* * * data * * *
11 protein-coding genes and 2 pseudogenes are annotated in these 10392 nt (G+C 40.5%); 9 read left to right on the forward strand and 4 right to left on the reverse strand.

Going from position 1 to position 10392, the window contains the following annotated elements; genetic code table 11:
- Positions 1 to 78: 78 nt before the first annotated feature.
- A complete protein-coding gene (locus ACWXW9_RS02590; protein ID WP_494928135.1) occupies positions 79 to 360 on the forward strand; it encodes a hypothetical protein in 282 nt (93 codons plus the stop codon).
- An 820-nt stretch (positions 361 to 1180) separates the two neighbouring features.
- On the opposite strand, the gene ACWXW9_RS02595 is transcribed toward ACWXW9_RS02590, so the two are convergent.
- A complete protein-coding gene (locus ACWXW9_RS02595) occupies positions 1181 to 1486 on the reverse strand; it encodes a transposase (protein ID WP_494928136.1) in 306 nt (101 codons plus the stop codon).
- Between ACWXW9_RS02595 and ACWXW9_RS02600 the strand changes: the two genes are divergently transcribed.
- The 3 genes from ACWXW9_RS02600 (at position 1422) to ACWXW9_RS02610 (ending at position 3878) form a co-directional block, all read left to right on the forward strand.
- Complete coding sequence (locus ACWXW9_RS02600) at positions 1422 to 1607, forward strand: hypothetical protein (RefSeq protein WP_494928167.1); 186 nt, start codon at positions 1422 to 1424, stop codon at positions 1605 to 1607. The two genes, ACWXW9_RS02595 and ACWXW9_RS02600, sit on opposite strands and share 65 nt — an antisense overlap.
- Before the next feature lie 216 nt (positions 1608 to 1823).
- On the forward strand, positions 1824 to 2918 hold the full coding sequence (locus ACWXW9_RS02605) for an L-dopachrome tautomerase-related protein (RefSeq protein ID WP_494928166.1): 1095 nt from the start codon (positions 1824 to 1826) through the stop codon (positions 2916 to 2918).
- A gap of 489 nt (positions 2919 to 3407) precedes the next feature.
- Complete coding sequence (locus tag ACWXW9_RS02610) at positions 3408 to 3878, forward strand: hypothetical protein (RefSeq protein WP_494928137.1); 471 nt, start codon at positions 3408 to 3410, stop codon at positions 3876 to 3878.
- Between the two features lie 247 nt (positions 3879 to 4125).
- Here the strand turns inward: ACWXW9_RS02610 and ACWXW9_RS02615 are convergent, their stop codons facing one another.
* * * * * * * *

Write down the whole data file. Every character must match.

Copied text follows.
11 protein-coding genes and 2 pseudogenes are annotated in these 10392 nt (G+C 40.5%); 9 read left to right on the forward strand and 4 right to left on the reverse strand.

Going from position 1 to position 10392, the window contains the following annotated elements; genetic code table 11:
- Positions 1 to 78: 78 nt before the first annotated feature.
- A complete protein-coding gene (locus ACWXW9_RS02590; protein ID WP_494928135.1) occupies positions 79 to 360 on the forward strand; it encodes a hypothetical protein in 282 nt (93 codons plus the stop codon).
- An 820-nt stretch (positions 361 to 1180) separates the two neighbouring features.
- On the opposite strand, the gene ACWXW9_RS02595 is transcribed toward ACWXW9_RS02590, so the two are convergent.
- A complete protein-coding gene (locus ACWXW9_RS02595) occupies positions 1181 to 1486 on the reverse strand; it encodes a transposase (protein ID WP_494928136.1) in 306 nt (101 codons plus the stop codon).
- Between ACWXW9_RS02595 and ACWXW9_RS02600 the strand changes: the two genes are divergently transcribed.
- The 3 genes from ACWXW9_RS02600 (at position 1422) to ACWXW9_RS02610 (ending at position 3878) form a co-directional block, all read left to right on the forward strand.
- Complete coding sequence (locus ACWXW9_RS02600) at positions 1422 to 1607, forward strand: hypothetical protein (RefSeq protein WP_494928167.1); 186 nt, start codon at positions 1422 to 1424, stop codon at positions 1605 to 1607. The two genes, ACWXW9_RS02595 and ACWXW9_RS02600, sit on opposite strands and share 65 nt — an antisense overlap.
- Before the next feature lie 216 nt (positions 1608 to 1823).
- On the forward strand, positions 1824 to 2918 hold the full coding sequence (locus ACWXW9_RS02605) for an L-dopachrome tautomerase-related protein (RefSeq protein ID WP_494928166.1): 1095 nt from the start codon (positions 1824 to 1826) through the stop codon (positions 2916 to 2918).
- A gap of 489 nt (positions 2919 to 3407) precedes the next feature.
- Complete coding sequence (locus tag ACWXW9_RS02610) at positions 3408 to 3878, forward strand: hypothetical protein (RefSeq protein WP_494928137.1); 471 nt, start codon at positions 3408 to 3410, stop codon at positions 3876 to 3878.
- Between the two features lie 247 nt (positions 3879 to 4125).
- Here the strand turns inward: ACWXW9_RS02610 and ACWXW9_RS02615 are convergent, their stop codons facing one another.